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Making Scents: Aromatherapy in the Northwest

In 1910, while working in a parfumerie, French chemist René-Maurice Gattefossé suffered a terrible burn on his arm and made a stunning discovery. After immersing his arm in the nearest liquid — which happened to be lavender oil — he found that his burn healed remarkably well. Gattefossé went on to research and publish his findings in the book Aromatherapie, and thus the term aromatherapy was coined.

Of course, the therapeutic use of essential oils is hardly a modern phenomenon: Humans have explored the complex effects of plant-based aromas on the body and brain for millennia. But the field of aromatherapy has certainly enjoyed a recent surge in popularity, and today, the term is used to cover a vast array of applications, from the therapeutic use of pure essential oils to mass-manufactured candles and even dish soap.

Here in the Northwest, where we're known for our love of nature and its gifts, aromatherapy is particularly popular. From fields of lavender that yield products for headache relief to rejuvenating marionberry essential oils, the Northwest is a promising field for aromatherapy options.

For Cheryl Young, RN, LMP, owner of Northwest Essence in Lakebay, Washington, it is necessary to distinguish between true aromatherapy, as "the skilled and purposeful use of botanical extracts, called essential oils, for their healing properties," and the mass-merchandise definition, which seems to encompass "anything that smells good." The essential oils needed for authentic aromatherapy are labor-intensive, and Young warns that such quality does not come cheaply. While some essential oils, such as eucalyptus, may be more affordable than others, they are still considerably more expensive than oils that are diluted, adulterated, or synthetic.

Annette Draper of The Spa at Club Northwest in Grants Pass agrees that quality, essential oils are utterly necessary, which is why she uses only pure-grade essential oils in her spa and in her own home. Indeed, she considers the use of essential oils so key to health that before every service at the spa, clients are taken on an "aromatherapy journey." In this process, clients choose which oil they prefer without knowing its name or seeing the bottle, and yet many clients report that the qualities of particular oil are exactly what their psyche craved. "The body knows and responds to what it needs," marvels Draper.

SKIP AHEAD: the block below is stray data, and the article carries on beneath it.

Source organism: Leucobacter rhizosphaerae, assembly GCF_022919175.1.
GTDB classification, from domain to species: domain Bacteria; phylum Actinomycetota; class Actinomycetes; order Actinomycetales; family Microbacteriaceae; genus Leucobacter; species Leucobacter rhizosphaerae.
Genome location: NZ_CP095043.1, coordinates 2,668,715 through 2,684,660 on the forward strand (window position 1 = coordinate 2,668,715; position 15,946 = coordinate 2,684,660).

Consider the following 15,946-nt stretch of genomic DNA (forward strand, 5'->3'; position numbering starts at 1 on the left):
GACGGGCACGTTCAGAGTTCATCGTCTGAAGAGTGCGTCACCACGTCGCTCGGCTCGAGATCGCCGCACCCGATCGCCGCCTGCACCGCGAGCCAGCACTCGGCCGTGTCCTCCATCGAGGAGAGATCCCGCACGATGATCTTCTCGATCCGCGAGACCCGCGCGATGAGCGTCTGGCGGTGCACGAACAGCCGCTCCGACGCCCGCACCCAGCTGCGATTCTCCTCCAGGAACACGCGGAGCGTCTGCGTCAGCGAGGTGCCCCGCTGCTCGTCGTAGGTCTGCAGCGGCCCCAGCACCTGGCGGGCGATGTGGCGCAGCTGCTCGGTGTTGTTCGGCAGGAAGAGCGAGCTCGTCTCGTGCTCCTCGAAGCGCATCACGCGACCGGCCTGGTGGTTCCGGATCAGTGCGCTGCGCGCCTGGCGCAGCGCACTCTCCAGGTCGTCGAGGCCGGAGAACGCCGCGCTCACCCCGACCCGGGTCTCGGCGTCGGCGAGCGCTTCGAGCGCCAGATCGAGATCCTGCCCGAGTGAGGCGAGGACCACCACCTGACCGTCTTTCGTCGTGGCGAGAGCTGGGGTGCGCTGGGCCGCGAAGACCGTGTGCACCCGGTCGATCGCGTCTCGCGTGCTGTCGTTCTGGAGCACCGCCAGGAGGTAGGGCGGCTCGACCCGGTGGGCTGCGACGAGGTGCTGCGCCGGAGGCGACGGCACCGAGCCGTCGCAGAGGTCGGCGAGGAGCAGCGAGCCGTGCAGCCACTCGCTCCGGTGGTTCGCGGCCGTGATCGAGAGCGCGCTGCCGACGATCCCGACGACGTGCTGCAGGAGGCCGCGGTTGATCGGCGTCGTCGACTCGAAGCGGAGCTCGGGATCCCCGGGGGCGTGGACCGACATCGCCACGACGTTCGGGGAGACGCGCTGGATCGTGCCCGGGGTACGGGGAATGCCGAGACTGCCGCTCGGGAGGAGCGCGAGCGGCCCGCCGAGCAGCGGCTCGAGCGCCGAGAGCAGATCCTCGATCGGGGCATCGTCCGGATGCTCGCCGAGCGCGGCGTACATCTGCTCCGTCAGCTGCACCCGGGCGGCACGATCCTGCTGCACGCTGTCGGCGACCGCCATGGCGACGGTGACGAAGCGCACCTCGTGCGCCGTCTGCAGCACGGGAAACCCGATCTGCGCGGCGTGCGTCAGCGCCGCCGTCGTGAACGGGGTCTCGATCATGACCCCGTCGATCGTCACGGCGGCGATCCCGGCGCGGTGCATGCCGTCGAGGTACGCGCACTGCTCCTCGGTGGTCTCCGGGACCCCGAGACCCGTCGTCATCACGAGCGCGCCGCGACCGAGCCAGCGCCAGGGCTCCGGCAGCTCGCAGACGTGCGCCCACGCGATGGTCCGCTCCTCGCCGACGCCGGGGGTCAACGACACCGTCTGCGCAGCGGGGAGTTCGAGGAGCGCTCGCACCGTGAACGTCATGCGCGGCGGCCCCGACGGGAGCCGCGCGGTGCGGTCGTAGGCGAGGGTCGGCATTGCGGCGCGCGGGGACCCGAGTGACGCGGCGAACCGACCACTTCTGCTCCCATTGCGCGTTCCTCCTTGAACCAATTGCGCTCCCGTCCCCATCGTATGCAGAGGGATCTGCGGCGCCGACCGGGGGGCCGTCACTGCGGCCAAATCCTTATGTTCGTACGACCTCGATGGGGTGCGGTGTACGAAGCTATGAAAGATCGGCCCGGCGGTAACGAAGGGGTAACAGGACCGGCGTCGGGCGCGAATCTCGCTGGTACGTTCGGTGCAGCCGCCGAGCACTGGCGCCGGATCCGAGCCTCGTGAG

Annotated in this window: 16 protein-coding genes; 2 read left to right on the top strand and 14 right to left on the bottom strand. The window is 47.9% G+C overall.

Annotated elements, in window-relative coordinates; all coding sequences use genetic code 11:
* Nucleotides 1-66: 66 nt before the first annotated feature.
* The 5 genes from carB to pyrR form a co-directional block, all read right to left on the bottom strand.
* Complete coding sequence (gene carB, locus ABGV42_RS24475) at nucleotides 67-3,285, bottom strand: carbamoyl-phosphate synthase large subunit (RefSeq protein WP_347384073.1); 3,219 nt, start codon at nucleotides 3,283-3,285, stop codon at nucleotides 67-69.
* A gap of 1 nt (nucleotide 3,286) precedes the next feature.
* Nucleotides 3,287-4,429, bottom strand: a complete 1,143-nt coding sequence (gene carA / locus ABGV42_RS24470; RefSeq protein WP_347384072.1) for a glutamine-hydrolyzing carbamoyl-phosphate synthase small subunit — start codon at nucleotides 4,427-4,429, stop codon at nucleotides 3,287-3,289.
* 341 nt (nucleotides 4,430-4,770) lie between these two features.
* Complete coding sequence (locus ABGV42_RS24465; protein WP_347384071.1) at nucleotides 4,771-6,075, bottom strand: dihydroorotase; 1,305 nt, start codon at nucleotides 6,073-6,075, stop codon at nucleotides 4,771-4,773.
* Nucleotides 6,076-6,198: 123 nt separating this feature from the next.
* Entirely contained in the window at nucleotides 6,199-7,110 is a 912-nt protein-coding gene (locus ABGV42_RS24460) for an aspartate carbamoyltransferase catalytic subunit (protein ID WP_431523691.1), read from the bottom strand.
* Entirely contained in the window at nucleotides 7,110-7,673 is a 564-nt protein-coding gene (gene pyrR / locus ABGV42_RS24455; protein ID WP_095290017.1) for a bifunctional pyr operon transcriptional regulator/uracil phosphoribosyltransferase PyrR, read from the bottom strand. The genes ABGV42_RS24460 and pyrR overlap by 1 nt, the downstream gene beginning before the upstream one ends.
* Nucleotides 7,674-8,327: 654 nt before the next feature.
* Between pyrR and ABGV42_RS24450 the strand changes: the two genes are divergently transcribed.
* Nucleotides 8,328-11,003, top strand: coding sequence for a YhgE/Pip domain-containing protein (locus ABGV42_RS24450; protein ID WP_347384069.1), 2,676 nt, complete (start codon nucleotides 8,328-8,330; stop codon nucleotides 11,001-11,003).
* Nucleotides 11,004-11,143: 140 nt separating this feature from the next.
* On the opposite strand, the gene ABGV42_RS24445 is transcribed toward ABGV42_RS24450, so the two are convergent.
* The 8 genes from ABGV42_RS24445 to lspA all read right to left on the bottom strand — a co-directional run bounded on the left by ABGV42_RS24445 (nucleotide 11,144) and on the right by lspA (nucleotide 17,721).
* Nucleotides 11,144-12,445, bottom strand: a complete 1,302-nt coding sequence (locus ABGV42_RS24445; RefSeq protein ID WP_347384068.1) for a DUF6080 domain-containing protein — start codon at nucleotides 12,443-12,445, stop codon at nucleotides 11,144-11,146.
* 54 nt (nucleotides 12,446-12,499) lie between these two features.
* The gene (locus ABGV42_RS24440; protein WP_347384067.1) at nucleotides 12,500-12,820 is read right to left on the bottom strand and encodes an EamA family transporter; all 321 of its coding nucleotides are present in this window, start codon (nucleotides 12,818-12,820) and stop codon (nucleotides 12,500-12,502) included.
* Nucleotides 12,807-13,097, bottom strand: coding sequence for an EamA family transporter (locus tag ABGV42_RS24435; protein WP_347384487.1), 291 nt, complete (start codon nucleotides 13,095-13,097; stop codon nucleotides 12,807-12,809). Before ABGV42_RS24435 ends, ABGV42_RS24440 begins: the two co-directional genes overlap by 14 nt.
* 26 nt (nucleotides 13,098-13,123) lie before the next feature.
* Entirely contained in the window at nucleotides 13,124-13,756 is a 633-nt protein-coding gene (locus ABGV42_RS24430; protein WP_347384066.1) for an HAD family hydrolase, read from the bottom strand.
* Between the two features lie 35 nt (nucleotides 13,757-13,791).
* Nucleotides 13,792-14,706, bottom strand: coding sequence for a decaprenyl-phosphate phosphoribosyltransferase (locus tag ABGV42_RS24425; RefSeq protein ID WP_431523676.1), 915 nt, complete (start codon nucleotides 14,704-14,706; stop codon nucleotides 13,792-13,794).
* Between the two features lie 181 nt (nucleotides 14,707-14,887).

For those who would like to experience aromatherapy without the therapeutic goals or the spa experience, there are many high-quality commercial products available. Laura Buchkoski, team leader at The Aveda Experience in Portland, reports that lavender, sandalwood, bergamot, and rose are particularly popular essential oils at the store. And Buchkoski, who has worked in several Aveda stores, says customers in the Northwest — trail blazers that we are — particularly like to buy the scents for making their own perfumes. Also using essential oils to evoke the essence of the Northwest is the Portland-based company Charmed Naturally, which makes a line of lotions and soy-wax candles called Uniquely Northwest using only essential oils. With names like Western Huckleberry, Spokane Lilac, Portland Rose, and Seattle Coffee, using their products could be a novel way to experience an olfactory tour of the Pacific Northwest.

The following are some of the more popular and pervasive scents and the qualities with which they're associated. Do be careful about using essential oils directly on the skin. According to Young, some oils can be irritating if used undiluted. To be safe, test a small amount on a hidden piece of skin first. To dilute your oil, use any high-quality vegetable oil such as almond, apricot, hazelnut, olive, macadamia, kukui, wheat germ, rapeseed or sesame. A safe and effective dilution for most aromatherapy applications is 2 percent (2 drops of essential oil per 100 drops of vegetable oil). And remember, this information should never substitute for your health care provider's diagnosis or treatment.

Lavender: Popular in the Northwest, lavender has long been treasured for its calming qualities and is often useful for treating insomnia. In addition, it's thought to have antiseptic and analgesic properties, and has been used to aid healing in cuts and burns.

Grapefruit: This energetic scent helps with concentration, well-being, and confidence. Young calls it "a great morning oil."

Eucalyptus: Eucalyptus is a stimulating scent that is helpful in maintaining concentration and alertness. It is often used to help with difficult breathing.

Sandalwood: A rich, evocative scent, sandalwood relaxes and soothes. Be careful: its heady scent is thought to have aphrodisiacal qualities.

Chamomile: Avid tea drinkers will attest to the relaxing effects of chamomile. It's delicate and soothing, and wonderfully dissipates the day's tensions.

Pine: As anybody fond of hiking in the Northwest knows, the scent of pine is powerfully relaxing. But if you decide to take a real hike instead, turn to tea tree oil, which, in addition to its cleansing properties, makes an effective insect repellent!

Whether your goal is therapy, relaxation, or rejuvenation, aromatherapy — whether from an aromatherapist, a spa, or the trace of an evocative oil in the air — can help.

Making Scents: Aromatherapy in the Northwest